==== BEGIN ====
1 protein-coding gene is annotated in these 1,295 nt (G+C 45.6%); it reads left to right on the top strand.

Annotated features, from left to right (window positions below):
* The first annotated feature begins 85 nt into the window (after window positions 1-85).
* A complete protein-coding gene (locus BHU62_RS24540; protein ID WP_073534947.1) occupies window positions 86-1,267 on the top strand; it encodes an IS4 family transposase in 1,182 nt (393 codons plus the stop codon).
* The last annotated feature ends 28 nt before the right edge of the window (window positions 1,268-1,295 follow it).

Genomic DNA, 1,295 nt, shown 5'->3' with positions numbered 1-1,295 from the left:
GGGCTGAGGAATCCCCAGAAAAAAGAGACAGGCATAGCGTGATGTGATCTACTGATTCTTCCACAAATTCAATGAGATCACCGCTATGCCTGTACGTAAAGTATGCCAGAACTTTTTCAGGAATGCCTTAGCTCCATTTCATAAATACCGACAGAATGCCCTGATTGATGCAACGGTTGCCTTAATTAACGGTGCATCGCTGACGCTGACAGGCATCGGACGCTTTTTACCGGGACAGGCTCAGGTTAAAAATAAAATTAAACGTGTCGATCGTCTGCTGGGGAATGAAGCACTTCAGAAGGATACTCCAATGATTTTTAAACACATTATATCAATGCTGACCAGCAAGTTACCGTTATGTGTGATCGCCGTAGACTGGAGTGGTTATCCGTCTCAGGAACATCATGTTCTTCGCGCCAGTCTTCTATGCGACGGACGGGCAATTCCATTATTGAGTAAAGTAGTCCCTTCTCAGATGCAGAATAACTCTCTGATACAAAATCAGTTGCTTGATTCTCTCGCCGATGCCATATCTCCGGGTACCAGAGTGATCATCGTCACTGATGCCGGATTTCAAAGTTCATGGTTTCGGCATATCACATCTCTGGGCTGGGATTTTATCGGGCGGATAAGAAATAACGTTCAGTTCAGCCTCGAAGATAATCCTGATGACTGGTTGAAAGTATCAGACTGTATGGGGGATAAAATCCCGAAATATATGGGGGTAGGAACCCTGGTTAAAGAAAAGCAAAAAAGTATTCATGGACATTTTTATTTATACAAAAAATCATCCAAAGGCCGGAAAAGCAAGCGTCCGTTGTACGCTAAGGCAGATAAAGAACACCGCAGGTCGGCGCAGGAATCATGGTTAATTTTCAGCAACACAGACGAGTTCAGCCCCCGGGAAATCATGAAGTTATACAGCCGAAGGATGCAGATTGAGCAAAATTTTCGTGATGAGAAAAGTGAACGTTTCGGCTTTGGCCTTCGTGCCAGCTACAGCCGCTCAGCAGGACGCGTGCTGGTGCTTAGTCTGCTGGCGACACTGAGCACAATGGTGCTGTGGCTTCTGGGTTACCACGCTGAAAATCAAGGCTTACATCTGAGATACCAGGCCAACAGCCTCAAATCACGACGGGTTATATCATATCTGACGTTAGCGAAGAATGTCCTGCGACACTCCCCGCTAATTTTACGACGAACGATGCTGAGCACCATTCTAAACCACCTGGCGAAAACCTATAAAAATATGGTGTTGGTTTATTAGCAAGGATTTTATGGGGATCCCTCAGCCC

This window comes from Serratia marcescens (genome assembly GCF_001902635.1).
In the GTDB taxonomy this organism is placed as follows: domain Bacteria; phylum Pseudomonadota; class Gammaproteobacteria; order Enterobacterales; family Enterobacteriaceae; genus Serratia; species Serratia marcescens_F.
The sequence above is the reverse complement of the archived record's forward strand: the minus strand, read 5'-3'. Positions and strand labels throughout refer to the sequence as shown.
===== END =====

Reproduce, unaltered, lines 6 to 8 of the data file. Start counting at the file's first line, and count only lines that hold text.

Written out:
Genomic DNA, 1,295 nt, shown 5'->3' with positions numbered 1-1,295 from the left:
GGGCTGAGGAATCCCCAGAAAAAAGAGACAGGCATAGCGTGATGTGATCTACTGATTCTTCCACAAATTCAATGAGATCACCGCTATGCCTGTACGTAAAGTATGCCAGAACTTTTTCAGGAATGCCTTAGCTCCATTTCATAAATACCGACAGAATGCCCTGATTGATGCAACGGTTGCCTTAATTAACGGTGCATCGCTGACGCTGACAGGCATCGGACGCTTTTTACCGGGACAGGCTCAGGTTAAAAATAAAATTAAACGTGTCGATCGTCTGCTGGGGAATGAAGCACTTCAGAAGGATACTCCAATGATTTTTAAACACATTATATCAATGCTGACCAGCAAGTTACCGTTATGTGTGATCGCCGTAGACTGGAGTGGTTATCCGTCTCAGGAACATCATGTTCTTCGCGCCAGTCTTCTATGCGACGGACGGGCAATTCCATTATTGAGTAAAGTAGTCCCTTCTCAGATGCAGAATAACTCTCTGATACAAAATCAGTTGCTTGATTCTCTCGCCGATGCCATATCTCCGGGTACCAGAGTGATCATCGTCACTGATGCCGGATTTCAAAGTTCATGGTTTCGGCATATCACATCTCTGGGCTGGGATTTTATCGGGCGGATAAGAAATAACGTTCAGTTCAGCCTCGAAGATAATCCTGATGACTGGTTGAAAGTATCAGACTGTATGGGGGATAAAATCCCGAAATATATGGGGGTAGGAACCCTGGTTAAAGAAAAGCAAAAAAGTATTCATGGACATTTTTATTTATACAAAAAATCATCCAAAGGCCGGAAAAGCAAGCGTCCGTTGTACGCTAAGGCAGATAAAGAACACCGCAGGTCGGCGCAGGAATCATGGTTAATTTTCAGCAACACAGACGAGTTCAGCCCCCGGGAAATCATGAAGTTATACAGCCGAAGGATGCAGATTGAGCAAAATTTTCGTGATGAGAAAAGTGAACGTTTCGGCTTTGGCCTTCGTGCCAGCTACAGCCGCTCAGCAGGACGCGTGCTGGTGCTTAGTCTGCTGGCGACACTGAGCACAATGGTGCTGTGGCTTCTGGGTTACCACGCTGAAAATCAAGGCTTACATCTGAGATACCAGGCCAACAGCCTCAAATCACGACGGGTTATATCATATCTGACGTTAGCGAAGAATGTCCTGCGACACTCCCCGCTAATTTTACGACGAACGATGCTGAGCACCATTCTAAACCACCTGGCGAAAACCTATAAAAATATGGTGTTGGTTTATTAGCAAGGATTTTATGGGGATCCCTCAGCCC

This window comes from Serratia marcescens (genome assembly GCF_001902635.1).